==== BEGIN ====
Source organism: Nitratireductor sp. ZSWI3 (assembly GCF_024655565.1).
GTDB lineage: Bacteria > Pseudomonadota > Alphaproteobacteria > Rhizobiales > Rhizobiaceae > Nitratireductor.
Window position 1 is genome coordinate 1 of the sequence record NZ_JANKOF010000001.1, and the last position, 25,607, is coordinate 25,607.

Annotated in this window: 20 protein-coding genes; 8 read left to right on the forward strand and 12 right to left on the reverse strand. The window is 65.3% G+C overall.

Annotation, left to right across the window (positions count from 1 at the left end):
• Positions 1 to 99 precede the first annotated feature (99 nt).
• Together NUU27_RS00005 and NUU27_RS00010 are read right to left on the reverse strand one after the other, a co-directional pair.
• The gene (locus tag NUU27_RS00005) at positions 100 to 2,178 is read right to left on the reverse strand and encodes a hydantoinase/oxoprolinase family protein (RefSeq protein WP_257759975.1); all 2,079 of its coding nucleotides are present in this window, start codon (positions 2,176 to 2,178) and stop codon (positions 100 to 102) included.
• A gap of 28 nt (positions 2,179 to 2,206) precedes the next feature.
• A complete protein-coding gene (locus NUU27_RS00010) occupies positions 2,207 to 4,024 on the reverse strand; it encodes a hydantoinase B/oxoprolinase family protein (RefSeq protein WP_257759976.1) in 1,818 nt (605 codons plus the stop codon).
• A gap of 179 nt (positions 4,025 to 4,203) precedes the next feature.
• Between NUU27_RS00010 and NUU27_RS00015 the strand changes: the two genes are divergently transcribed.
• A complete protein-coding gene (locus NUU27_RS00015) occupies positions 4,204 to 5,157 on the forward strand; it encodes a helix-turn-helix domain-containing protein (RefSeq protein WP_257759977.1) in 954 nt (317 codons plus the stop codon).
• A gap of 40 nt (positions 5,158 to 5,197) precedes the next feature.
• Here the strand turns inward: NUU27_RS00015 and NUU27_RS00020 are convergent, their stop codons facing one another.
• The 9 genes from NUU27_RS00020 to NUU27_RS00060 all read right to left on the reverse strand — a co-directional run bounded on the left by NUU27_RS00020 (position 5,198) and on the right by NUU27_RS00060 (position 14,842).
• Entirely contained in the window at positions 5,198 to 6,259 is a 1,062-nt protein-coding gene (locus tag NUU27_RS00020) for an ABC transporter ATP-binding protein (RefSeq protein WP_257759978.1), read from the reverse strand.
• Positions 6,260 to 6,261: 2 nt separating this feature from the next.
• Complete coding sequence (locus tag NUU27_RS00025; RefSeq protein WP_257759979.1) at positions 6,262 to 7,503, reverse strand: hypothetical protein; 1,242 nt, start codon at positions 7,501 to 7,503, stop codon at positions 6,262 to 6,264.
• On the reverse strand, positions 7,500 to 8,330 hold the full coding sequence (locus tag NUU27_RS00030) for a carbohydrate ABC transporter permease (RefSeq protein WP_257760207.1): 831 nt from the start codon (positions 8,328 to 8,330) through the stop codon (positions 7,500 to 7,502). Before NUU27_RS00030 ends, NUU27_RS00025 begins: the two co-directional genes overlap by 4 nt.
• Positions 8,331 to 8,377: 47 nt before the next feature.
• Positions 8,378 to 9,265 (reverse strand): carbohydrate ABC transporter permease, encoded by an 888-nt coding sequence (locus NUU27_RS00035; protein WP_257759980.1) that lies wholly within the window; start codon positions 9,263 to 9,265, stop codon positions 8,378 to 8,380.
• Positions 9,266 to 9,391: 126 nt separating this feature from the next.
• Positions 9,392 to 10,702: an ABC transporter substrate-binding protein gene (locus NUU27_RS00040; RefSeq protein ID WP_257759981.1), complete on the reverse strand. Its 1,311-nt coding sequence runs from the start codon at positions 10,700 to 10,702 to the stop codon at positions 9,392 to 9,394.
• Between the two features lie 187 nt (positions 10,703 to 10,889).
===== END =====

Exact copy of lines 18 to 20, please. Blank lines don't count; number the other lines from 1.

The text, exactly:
• Positions 6,260 to 6,261: 2 nt separating this feature from the next.
• Complete coding sequence (locus tag NUU27_RS00025; RefSeq protein WP_257759979.1) at positions 6,262 to 7,503, reverse strand: hypothetical protein; 1,242 nt, start codon at positions 7,501 to 7,503, stop codon at positions 6,262 to 6,264.
• On the reverse strand, positions 7,500 to 8,330 hold the full coding sequence (locus tag NUU27_RS00030) for a carbohydrate ABC transporter permease (RefSeq protein WP_257760207.1): 831 nt from the start codon (positions 8,328 to 8,330) through the stop codon (positions 7,500 to 7,502). Before NUU27_RS00030 ends, NUU27_RS00025 begins: the two co-directional genes overlap by 4 nt.